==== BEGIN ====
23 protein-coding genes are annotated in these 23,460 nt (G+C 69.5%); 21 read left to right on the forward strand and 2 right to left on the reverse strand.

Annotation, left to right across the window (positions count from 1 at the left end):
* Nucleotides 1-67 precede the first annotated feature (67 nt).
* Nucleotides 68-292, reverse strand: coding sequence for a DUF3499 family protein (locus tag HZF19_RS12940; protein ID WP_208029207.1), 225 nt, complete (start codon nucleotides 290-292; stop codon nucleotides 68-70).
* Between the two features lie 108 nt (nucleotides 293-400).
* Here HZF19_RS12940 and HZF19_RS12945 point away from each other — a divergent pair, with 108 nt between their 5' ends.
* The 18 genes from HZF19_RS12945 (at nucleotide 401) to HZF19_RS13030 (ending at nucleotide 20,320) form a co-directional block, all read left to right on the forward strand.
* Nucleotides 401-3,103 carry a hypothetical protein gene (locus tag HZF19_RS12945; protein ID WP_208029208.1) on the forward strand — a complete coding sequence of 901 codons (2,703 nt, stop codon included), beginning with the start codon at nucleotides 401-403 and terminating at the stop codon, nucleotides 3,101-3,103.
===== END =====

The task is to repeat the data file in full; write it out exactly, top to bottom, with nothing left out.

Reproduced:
23 protein-coding genes are annotated in these 23,460 nt (G+C 69.5%); 21 read left to right on the forward strand and 2 right to left on the reverse strand.

Annotation, left to right across the window (positions count from 1 at the left end):
* Nucleotides 1-67 precede the first annotated feature (67 nt).
* Nucleotides 68-292, reverse strand: coding sequence for a DUF3499 family protein (locus tag HZF19_RS12940; protein ID WP_208029207.1), 225 nt, complete (start codon nucleotides 290-292; stop codon nucleotides 68-70).
* Between the two features lie 108 nt (nucleotides 293-400).
* Here HZF19_RS12940 and HZF19_RS12945 point away from each other — a divergent pair, with 108 nt between their 5' ends.
* The 18 genes from HZF19_RS12945 (at nucleotide 401) to HZF19_RS13030 (ending at nucleotide 20,320) form a co-directional block, all read left to right on the forward strand.
* Nucleotides 401-3,103 carry a hypothetical protein gene (locus tag HZF19_RS12945; protein ID WP_208029208.1) on the forward strand — a complete coding sequence of 901 codons (2,703 nt, stop codon included), beginning with the start codon at nucleotides 401-403 and terminating at the stop codon, nucleotides 3,101-3,103.